Back in September 2011, a group of McMaster business and engineering students started a project aimed to build a moon rover that would be run by the QNX operating system on a BlackBerry PlayBook - a Canadian initiative with Canadian technologies (QNX is 100% Canadian). Here is a link to the original article on CrackBerry.com from the beginning of the project: https://crackberry.com/forums-new-group-aims-put-blackberry-playbook-powered-rover-moon
I reached out to them because of that article since I’ve had experience with QNX and PlayBook development.
Long story short, right now McMaster engineering students are building the rover itself (the 3D prototype is shown to the right), and a bunch of triOS College people (myself, 2 video game programming instructors, and 4 video game programming students) are building the software and computer hardware system that will run the rover itself and have BBM functionality. Video game programming is quite involved, and can be quite low-level, which makes it perfect for this type of project.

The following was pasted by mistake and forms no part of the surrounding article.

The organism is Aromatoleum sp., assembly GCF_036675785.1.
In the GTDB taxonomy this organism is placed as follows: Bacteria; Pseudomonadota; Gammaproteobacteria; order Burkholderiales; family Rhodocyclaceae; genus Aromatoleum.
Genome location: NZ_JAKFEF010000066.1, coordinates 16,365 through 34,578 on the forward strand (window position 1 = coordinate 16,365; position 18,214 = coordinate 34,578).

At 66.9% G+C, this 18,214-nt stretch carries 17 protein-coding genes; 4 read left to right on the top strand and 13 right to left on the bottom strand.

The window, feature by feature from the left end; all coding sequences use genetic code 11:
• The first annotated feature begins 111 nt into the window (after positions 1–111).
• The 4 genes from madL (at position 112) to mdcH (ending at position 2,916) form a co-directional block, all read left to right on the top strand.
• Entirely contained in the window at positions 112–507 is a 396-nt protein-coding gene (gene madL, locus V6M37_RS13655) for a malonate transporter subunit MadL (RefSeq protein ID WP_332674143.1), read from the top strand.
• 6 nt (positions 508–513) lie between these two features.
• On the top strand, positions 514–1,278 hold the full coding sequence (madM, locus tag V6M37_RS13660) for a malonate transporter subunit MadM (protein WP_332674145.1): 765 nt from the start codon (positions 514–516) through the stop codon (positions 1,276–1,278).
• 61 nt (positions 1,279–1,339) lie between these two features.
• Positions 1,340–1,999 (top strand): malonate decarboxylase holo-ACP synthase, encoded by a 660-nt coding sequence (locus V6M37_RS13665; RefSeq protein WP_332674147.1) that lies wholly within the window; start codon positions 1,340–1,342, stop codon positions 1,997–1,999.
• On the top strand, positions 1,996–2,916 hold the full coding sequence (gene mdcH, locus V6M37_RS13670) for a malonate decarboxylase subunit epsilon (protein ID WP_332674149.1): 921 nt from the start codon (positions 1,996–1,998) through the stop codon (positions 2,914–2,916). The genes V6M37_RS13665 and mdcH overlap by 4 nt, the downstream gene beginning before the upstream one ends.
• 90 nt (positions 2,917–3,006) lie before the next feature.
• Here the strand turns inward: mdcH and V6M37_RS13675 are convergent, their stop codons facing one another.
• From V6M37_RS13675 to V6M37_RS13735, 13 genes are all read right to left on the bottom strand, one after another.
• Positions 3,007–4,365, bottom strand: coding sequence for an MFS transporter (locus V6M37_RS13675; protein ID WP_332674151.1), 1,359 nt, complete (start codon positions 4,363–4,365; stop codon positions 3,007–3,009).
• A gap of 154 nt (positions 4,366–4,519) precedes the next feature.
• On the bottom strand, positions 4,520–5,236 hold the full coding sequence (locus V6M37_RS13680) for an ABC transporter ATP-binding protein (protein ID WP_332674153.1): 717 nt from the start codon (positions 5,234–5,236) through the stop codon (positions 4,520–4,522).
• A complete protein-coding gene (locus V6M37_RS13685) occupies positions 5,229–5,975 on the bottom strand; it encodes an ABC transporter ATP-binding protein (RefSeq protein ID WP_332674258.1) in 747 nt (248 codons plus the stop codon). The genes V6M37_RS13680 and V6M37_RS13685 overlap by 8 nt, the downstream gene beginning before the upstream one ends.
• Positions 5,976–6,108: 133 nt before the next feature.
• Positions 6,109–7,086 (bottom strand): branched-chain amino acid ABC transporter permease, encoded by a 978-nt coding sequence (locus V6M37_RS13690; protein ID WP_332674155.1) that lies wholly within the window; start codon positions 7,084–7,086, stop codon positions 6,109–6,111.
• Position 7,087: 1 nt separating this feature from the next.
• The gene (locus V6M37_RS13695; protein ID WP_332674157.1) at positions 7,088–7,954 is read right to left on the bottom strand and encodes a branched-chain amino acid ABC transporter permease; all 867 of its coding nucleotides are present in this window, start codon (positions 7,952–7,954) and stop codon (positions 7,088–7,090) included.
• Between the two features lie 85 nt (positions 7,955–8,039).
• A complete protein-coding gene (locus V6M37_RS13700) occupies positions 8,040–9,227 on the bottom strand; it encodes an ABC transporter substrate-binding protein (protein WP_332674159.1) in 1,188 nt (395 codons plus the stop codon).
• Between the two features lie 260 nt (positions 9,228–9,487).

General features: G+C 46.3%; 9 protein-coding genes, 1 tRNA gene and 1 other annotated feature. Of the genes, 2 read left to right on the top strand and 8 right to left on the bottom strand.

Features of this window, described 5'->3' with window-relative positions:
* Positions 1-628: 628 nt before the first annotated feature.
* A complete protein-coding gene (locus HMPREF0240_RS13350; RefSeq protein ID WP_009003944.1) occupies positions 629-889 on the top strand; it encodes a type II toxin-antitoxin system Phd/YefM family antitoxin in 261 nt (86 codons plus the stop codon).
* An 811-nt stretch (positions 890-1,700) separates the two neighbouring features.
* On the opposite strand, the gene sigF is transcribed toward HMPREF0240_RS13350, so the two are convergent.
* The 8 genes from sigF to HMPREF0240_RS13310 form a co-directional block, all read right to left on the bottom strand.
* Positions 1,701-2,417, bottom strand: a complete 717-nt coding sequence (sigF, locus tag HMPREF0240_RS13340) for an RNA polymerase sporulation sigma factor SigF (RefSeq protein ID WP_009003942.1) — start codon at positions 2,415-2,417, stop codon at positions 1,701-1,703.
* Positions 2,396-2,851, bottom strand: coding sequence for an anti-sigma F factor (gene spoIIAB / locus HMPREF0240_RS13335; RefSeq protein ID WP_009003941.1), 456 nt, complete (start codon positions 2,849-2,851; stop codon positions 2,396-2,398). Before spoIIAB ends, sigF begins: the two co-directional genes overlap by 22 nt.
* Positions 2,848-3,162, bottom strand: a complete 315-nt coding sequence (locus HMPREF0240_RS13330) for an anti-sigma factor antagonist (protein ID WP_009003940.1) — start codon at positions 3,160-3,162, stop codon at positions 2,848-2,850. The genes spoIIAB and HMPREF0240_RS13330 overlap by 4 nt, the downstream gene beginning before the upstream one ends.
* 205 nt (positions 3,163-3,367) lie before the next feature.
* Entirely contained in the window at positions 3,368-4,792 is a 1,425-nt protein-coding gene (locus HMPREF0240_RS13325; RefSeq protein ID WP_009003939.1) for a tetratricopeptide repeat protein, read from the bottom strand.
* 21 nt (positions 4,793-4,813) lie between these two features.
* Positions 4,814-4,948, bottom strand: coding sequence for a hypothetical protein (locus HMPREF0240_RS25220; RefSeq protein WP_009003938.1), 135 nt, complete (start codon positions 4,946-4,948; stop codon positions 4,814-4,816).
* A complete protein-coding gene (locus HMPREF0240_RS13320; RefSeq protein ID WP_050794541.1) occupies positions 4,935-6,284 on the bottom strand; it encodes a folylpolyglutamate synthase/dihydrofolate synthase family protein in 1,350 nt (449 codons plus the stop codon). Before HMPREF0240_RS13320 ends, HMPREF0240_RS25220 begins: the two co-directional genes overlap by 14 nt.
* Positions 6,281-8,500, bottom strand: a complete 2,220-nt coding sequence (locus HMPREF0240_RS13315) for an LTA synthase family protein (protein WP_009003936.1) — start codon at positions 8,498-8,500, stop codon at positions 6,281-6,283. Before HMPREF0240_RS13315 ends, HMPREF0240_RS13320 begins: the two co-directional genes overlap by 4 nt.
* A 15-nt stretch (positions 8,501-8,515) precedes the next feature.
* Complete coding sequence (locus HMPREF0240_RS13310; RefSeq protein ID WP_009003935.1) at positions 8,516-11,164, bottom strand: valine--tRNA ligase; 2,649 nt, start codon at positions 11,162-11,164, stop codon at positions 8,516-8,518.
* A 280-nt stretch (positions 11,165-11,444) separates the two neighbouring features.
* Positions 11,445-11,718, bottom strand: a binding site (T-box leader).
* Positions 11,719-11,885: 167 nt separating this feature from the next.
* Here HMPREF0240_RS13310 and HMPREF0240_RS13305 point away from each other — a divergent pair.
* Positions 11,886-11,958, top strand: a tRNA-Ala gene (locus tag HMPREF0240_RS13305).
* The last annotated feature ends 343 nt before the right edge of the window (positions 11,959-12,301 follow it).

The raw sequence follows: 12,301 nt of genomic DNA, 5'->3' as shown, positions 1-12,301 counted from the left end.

We are working on it right now and are on track to having a functional rover that we can drive around on the ground using a BlackBerry app and WiFi connection by the end of the summer - if launched on the moon later on, we’ll use a SATCOM relay instead, as shown in the picture at the top of this post.
The actually hardware that will be in the rover will be a Panda board (which is basically the same hardware in the PlayBook – OMAP4430 CPU, 1GB RAM, camera, etc. as shown below) running QNX Neutrino and our custom software (designed from the ground up to be modular). It is important for us to use QNX since the project has a Canadian focus, but QNX is also a very powerful POSIX OS that is extremely flexible and fast, and this makes it even more important for us to use.
People will be able to send BBM messages to the rover, and it will reply with its coordinates and a neat artificial intelligence response. For our end-of-summer demo, I’m just going to make an app that takes BBM messages I get on my BlackBerry and forwards them to the rover over the WiFi connection so that we don’t have to involve fancy routing with the BlackBerry Infrastructure to a virtual PIN on the rover itself.
Plus, we’ll also have a Space Invaders demo that, when invoked, moves the rover side to side with shooting sound effects (remember that we teach video game programming after all ;-)
We’ve received great support and resources from Dan Dodge and the fine folks at QNX. Without them, we wouldn’t have been able to do this. Definitely a cool project in every way!